The Civil Aviation Authority of Singapore will also launch 12 key initiatives, including a levy on sustainable aviation fuel and low-carbon electricity imports.

By Paul A. Davies, Farhana Sharmeen, Michael D. Green, James Bee, and Kevin Mak

The Civil Aviation Authority of Singapore (CAAS) has launched the Singapore Sustainable Air Hub Blueprint (Blueprint) as part of its efforts to decarbonise Singapore’s aviation sector while enabling sustainable growth.

Background

The Blueprint aims to reduce domestic aviation emissions[i] from airport operations by 20% from 2019 levels (404ktCO2) in 2030 and achieve net zero domestic and international aviation emissions by 2050. This net zero goal aligns with both Singapore’s national climate target and the International Civil Aviation Organisation’s target for the global aviation industry. Alongside the Blueprint, CAAS will introduce 12 initiatives to decarbonise Singapore’s aviation sector and five enablers for the effective implementation of these decarbonisation initiatives. The initiatives will be implemented across three domains: airport, airline, and air traffic management.

Proposed regulations clarify FEOC restrictions and clean vehicle tax credit compliance for manufacturers aiming to produce eligible EVs.

By Jean-Philippe Brisson, Jim Cole, Eli M. Katz, Qingyi Pan, Rob Thompson, J. Dylan White, and Sam Wong

As countries around the world accelerate the transition to clean energy, the race to gain shares in the electric vehicle (EV) manufacturing market is intensifying, with global sales of EVs rising 31% in 2023.[1]

To facilitate increased

New report raises social cost of carbon estimates, surpassing previous estimates by more than 250%.

By Joshua Bledsoe, Kevin Homrighausen, and John Detrich

On December 2, 2023, the US Environmental Protection Agency (EPA) released a final report that substantially increases estimates of the social cost of greenhouse gases (GHG), including carbon dioxide, methane, and nitrous oxide (collectively, SC-GHG). The report describes SC-GHG as “the monetary value of the net harm to society from emitting one metric ton of that GHG into the atmosphere in a given year.”[1] The new estimates are intended to serve as a tool for decision-makers, aiding in the cost-benefit analysis of actions that would reduce or increase GHG emissions. Indeed, federal agencies are expected to use the estimates in future rule-makings and in the environmental review of forthcoming projects.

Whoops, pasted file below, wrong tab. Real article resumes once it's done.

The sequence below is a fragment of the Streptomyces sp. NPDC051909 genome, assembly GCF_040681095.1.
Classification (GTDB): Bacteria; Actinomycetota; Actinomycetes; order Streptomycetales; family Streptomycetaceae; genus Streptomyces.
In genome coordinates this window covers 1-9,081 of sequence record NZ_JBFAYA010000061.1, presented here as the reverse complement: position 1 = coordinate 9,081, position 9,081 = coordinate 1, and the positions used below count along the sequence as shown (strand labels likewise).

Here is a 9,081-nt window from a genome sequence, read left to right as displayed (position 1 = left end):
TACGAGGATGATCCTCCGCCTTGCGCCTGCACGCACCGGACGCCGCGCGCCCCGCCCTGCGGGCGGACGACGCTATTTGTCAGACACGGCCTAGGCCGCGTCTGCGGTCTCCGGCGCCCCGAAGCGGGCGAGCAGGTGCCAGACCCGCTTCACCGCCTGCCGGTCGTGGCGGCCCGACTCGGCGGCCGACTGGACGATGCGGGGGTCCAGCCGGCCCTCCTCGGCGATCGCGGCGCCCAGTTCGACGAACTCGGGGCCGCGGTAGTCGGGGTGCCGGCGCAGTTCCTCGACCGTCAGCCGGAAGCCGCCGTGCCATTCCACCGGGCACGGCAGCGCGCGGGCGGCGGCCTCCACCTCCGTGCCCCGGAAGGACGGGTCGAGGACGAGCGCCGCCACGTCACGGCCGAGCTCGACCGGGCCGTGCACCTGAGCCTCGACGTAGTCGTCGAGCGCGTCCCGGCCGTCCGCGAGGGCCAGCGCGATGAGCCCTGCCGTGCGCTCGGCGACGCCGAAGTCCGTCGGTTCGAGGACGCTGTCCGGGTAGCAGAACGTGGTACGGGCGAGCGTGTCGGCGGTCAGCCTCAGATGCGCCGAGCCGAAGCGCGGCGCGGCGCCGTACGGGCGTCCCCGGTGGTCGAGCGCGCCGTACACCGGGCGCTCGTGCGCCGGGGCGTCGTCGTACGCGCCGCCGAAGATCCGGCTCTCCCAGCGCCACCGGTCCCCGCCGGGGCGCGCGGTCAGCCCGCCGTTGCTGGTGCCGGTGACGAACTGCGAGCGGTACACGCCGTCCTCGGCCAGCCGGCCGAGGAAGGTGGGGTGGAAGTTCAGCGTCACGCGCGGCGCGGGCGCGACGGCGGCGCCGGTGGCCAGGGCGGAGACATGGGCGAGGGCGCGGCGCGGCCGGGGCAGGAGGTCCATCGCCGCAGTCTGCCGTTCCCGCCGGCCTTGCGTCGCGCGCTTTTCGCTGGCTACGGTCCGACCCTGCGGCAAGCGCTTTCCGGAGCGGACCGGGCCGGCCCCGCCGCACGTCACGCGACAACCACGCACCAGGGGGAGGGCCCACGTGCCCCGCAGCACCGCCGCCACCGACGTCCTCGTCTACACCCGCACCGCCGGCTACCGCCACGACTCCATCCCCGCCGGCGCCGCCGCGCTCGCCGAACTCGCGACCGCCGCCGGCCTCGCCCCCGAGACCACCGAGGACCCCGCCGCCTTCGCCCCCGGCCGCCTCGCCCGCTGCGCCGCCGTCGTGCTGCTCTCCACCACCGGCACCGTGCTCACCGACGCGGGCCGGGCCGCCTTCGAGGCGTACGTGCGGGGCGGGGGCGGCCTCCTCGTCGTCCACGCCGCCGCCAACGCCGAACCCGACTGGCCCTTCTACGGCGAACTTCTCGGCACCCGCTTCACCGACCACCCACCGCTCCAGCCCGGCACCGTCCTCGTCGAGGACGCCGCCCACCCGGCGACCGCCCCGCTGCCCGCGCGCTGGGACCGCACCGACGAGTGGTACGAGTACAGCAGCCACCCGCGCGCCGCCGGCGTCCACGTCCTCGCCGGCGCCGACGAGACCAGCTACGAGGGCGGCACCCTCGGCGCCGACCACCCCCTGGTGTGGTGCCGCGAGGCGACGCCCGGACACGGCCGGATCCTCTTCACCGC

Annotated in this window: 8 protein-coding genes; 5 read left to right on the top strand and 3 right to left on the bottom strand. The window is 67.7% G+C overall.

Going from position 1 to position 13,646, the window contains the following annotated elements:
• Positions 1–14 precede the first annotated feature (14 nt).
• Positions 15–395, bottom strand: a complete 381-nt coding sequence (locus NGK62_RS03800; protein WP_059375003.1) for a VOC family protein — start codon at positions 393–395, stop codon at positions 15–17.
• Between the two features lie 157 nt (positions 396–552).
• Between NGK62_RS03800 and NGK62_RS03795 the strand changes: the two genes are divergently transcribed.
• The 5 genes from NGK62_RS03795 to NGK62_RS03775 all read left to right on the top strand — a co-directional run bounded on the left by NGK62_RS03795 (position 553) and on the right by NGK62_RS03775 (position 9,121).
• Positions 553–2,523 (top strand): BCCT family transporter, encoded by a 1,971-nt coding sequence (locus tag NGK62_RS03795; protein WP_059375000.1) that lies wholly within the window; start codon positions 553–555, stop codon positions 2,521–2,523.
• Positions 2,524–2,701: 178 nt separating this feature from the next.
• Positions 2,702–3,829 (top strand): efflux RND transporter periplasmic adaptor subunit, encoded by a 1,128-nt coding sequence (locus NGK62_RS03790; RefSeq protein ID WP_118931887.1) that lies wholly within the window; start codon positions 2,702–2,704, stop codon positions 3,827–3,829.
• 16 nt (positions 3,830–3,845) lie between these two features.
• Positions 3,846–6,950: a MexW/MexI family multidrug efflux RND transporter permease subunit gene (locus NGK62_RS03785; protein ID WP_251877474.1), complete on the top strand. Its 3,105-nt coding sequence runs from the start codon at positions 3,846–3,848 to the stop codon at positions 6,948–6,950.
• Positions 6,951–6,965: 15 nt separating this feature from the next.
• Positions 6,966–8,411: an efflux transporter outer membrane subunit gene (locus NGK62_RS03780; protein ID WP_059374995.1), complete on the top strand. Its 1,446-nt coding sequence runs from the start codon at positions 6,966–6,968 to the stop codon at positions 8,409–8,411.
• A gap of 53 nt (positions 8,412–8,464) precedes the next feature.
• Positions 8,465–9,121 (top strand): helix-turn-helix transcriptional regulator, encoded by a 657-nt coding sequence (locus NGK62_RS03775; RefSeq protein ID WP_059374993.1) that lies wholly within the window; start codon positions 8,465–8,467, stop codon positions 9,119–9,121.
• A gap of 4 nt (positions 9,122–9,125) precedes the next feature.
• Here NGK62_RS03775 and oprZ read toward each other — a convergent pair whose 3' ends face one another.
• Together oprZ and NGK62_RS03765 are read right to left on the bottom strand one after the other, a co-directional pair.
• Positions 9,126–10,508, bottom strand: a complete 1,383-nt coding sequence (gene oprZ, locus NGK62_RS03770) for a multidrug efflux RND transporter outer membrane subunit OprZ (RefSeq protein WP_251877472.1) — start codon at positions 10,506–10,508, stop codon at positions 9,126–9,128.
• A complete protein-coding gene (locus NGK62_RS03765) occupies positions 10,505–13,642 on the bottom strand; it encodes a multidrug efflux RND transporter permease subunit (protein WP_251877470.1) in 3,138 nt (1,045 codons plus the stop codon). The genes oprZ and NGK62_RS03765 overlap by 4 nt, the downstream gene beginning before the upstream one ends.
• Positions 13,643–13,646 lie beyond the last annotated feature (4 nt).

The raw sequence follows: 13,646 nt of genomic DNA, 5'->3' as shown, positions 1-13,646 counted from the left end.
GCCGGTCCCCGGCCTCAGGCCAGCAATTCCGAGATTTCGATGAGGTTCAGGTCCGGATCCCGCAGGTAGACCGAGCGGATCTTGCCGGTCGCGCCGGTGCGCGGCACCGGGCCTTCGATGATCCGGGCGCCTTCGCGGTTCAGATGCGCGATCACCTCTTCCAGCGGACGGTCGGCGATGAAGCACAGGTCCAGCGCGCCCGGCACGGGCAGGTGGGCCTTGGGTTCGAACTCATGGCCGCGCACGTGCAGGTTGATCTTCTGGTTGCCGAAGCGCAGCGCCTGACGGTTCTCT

Goods imported into the UK from countries with a lower or no carbon price will face a levy by 2027.

By Paul A. Davies, Michael D. Green, and James Bee

On 18 December 2023, the UK government announced a proposal for a new carbon border adjustment mechanism (UK CBAM). The announcement follows extensive consultation earlier this year on possible measures to mitigate carbon leakage risks and aims to support the UK’s decarbonisation efforts.

The UK has made a number of decarbonisation commitments including reaching net zero by 2050. These commitments to decarbonise can be undermined by “carbon leakage”, in which production of goods and associated emissions move from a jurisdiction with more ambitious climate policies (which add costs to carbon-intensive processes) to another jurisdiction with less ambitious policies, resulting in an overall negative impact on the carbon intensity of the processes/goods themselves. The UK CBAM (or other form of carbon tax) seeks to address this issue by aiming to put a fair price on the carbon emitted during the production of certain carbon-intensive goods entering the UK.

The agency’s two recent actions introduce enhanced restrictions on hydrofluorocarbons and provide a series of compliance dates for industry stakeholders.

By Stacey VanBelleghem and Jennifer Garlock

On October 5, 2023, the US Environmental Protection Agency (EPA) issued two rules, one final and one proposed, to phase down hydrofluorocarbons (HFCs) under the bipartisan American Innovation and Manufacturing Act of 2020 (AIM Act). The agency’s recent actions represent major steps in the Biden administration’s goal to significantly reduce HFCs over the next decade.

HFCs are a group of chemical refrigerants and potent greenhouse gasses (GHGs), commonly used in foam products, cooling systems, aerosols, and fire suppressants. International focus on managing these compounds sharpened in the 1980s, when countries agreed in the Montreal Protocol to shift global markets away from the ozone-depleting chlorofluorocarbons (CFCs) — the then dominant strain of refrigerant and aerosol chemicals — toward HFCs. Although HFCs are less damaging to the ozone layer than CFCs, they have global warming potential (GWP) values (a figure that allows comparison of relative climate impact of a GHG) hundreds or thousands times higher than carbon dioxide (CO2), which has a GWP equal to 1. In 2016, nearly 200 countries adopted the Kigali Amendment to the Montreal Protocol agreeing to a global phasedown of production and use of HFCs. The US ratified that amendment on October 31, 2022.